AG warns against ballooning medical claims

The Auditor-General warns against increase in medical claims. File picture: Henk Kruger/Independent Newspapers

The Auditor-General warns against increase in medical claims. File picture: Henk Kruger/Independent Newspapers

Published Nov 11, 2023


The Auditor-General has explained how government has missed its target it set five years ago to reduce medical claims by 80% from R70 billion.

Mmule Thipe, the engagement manager in the office of the auditor-general, said the target was set in 2018 that by 2024 medical claims should be sitting at R18bn.

But this has not happened instead the current claims were R68bn, and it was far from the target.

Thipe and other senior officials from the office of the auditor-general were briefing the Standing Committee on Public Accounts on medical claims this week.

She said there were many reasons why the State has not been able to reduce medical claims as planned.

Thipe said the claims were putting pressure on the health system and this affects service delivery.

“The target that was set was that the government wants to see contingent liability of medical legal claims reduced by 80% (under R18bn) in 2024 from the baseline of R70bn in 2018.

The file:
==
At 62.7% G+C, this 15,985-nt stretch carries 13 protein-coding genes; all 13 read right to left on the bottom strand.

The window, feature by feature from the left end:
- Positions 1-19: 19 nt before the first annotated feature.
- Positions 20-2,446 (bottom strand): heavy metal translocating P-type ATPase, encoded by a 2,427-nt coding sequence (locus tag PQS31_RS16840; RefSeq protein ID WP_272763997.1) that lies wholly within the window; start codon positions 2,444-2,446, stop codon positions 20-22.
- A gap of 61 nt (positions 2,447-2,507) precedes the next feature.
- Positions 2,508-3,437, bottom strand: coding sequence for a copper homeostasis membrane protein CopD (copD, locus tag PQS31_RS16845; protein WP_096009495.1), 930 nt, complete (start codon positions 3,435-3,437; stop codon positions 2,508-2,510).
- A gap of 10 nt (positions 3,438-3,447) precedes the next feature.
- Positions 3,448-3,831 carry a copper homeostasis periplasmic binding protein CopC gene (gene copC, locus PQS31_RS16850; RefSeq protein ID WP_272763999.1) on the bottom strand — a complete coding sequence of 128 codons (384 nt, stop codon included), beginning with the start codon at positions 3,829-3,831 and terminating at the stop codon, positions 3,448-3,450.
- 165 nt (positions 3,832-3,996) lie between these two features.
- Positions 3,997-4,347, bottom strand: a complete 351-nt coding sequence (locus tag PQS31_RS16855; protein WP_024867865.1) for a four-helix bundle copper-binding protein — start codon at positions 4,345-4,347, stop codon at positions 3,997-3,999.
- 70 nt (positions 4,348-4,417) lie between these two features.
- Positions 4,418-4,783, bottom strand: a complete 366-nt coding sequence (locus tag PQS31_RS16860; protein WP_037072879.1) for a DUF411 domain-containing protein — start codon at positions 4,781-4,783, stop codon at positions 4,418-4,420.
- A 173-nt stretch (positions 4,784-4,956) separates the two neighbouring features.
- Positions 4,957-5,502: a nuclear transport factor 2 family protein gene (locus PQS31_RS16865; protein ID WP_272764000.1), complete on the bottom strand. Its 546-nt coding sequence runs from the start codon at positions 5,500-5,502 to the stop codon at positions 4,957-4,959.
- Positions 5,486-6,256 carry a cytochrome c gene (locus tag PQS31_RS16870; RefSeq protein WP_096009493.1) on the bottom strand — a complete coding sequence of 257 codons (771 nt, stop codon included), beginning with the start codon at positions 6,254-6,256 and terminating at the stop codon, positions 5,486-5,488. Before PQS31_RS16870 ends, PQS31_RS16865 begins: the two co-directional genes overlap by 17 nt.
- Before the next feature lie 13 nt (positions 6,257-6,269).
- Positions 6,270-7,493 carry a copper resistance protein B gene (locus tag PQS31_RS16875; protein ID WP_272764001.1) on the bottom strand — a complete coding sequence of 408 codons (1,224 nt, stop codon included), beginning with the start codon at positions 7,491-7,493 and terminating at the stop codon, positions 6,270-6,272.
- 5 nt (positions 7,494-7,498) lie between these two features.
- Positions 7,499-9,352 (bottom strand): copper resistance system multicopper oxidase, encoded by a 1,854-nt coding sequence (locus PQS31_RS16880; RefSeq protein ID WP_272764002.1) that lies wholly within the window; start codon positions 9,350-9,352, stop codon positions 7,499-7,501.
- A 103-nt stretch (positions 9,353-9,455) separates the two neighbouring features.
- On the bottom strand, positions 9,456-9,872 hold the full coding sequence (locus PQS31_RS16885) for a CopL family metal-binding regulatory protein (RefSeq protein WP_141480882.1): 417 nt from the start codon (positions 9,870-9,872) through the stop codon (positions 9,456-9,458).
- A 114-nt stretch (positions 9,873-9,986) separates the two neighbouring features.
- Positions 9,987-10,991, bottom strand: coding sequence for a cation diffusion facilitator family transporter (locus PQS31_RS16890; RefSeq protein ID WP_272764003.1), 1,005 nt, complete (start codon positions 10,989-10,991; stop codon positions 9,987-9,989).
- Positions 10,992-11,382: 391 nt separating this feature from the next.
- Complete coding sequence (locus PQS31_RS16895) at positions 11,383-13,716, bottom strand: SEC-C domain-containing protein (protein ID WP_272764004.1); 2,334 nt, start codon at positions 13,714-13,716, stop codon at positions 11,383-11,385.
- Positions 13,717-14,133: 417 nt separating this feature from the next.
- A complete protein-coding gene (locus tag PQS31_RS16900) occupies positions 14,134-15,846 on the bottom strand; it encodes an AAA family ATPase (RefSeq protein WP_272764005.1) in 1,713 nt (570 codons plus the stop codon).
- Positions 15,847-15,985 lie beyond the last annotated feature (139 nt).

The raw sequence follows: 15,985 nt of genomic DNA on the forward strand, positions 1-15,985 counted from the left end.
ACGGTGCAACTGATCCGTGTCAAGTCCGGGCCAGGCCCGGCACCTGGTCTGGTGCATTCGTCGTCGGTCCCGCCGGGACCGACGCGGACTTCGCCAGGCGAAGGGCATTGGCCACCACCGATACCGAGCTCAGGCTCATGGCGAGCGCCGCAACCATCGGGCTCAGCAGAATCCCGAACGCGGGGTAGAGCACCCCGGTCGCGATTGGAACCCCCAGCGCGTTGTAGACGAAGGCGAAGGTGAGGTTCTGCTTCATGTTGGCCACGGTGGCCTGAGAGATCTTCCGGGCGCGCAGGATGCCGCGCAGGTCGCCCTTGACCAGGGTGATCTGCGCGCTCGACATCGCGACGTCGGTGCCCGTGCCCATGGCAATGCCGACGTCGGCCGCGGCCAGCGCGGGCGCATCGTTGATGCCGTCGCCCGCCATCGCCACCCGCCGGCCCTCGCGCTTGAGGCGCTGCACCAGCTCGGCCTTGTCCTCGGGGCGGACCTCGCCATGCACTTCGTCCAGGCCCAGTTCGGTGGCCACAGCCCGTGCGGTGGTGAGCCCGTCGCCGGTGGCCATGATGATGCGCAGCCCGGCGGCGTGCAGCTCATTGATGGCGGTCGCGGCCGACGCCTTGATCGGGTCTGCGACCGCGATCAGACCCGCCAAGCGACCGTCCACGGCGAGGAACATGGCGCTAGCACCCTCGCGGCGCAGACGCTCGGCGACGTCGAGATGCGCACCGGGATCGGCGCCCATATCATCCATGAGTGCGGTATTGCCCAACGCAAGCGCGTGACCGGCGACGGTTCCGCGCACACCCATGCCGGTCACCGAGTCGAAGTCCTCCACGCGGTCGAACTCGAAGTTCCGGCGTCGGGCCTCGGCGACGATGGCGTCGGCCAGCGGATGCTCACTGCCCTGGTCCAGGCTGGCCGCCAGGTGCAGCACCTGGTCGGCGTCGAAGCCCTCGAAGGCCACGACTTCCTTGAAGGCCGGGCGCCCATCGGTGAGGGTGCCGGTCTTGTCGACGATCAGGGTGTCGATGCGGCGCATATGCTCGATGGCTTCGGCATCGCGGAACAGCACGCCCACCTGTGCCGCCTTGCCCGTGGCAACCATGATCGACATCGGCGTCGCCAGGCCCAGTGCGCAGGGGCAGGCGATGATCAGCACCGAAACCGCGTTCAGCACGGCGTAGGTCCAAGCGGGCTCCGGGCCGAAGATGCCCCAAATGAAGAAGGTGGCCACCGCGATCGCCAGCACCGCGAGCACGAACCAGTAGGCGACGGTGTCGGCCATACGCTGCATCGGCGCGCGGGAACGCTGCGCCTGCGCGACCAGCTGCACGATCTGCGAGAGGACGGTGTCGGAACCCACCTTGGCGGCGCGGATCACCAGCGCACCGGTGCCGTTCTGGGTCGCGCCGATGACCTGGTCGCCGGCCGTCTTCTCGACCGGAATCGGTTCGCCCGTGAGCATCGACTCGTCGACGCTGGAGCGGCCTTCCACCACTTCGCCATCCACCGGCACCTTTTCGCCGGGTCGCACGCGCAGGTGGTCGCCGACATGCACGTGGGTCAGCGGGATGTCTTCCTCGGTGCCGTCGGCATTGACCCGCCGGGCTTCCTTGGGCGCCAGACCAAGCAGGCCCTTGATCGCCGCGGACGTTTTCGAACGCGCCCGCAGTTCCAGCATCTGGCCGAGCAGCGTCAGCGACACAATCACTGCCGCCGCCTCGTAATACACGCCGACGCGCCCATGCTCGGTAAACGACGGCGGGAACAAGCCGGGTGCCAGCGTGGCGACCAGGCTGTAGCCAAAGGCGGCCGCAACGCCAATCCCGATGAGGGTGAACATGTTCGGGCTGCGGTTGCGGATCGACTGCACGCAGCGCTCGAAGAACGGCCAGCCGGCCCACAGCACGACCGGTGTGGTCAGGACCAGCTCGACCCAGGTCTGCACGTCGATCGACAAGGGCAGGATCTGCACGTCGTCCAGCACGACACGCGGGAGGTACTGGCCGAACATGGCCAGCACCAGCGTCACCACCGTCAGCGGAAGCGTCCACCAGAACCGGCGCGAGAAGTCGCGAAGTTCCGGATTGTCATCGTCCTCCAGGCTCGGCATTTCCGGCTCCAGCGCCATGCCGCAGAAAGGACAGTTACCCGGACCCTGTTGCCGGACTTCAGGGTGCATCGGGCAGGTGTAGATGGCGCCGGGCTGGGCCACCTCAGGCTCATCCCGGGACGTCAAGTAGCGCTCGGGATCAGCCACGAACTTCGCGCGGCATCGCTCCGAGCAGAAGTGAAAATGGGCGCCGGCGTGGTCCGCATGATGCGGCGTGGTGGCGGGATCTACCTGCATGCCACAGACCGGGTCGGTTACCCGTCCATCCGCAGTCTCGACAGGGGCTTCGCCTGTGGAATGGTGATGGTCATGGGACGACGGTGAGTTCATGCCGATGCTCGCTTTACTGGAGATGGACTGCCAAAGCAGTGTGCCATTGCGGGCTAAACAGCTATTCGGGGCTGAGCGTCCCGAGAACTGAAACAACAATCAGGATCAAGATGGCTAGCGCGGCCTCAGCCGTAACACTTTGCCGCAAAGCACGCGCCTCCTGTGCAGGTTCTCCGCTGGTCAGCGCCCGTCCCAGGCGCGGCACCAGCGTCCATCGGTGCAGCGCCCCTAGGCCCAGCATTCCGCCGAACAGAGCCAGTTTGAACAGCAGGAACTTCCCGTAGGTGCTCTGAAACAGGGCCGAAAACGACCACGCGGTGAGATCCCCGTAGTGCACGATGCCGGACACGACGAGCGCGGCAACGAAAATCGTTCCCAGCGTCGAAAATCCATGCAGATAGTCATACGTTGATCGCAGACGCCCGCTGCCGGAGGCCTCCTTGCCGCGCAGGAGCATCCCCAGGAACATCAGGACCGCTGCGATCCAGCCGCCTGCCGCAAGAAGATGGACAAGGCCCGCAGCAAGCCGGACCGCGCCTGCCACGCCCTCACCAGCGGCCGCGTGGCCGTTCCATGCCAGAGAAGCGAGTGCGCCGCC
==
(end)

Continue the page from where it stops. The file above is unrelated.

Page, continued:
“Currently, we are sitting at R68bn of these cases and R68bn is exclusive of the Limpopo provincial department and this is because they had not signed the report when we are reporting this now. The chances are that it is more than R68bn,” said Thipe.

She said the claims have an impact on the delivery of services in the healthcare sector.

Another senior official from the office of the auditor-general Maryke Schneigans told members of Scopa they visited some of the healthcare facilities across the country and they discovered poor record keeping, lack of administrative staff to manage medical records, delays in getting medical records and missing records.

These problems make it difficult to defend some of the cases in court.

The State is facing lawsuits across the country over negligence by provincial departments.

“In some of the instances (provincial health departments) were unable to provide required medical records. This may lead to an increase in medical legal claims as cases may not be defendable in a court of law.

“It’s also important that medical records be there to enable these legal services directorate to go and defend cases in a court of law. At 15 out of 27 healthcare facilities that we visited across the nine provinces shortages were reported among administrative staff members responsible for the management of medical records.This had a negative effect on the management of medical records,” said Schneigans.

“At 15 of the 27 healthcare facilities were either misfiled or were not always filed in a systematic or orderly manner as a result of limited infrastructure or shortages in the responsible administrative staff. In some cases medical records get lost in these medical facilities. If these records were needed for medical clams they will not be available,” she said.

Head of portfolio in the office of the AG, Andries Sekgetho said medical claims were now becoming a risk to the department of health.

If the claims continue to increase they will affect a number of areas in the department.

He said funds that could have been used elsewhere were now diverted and spent on the claims.

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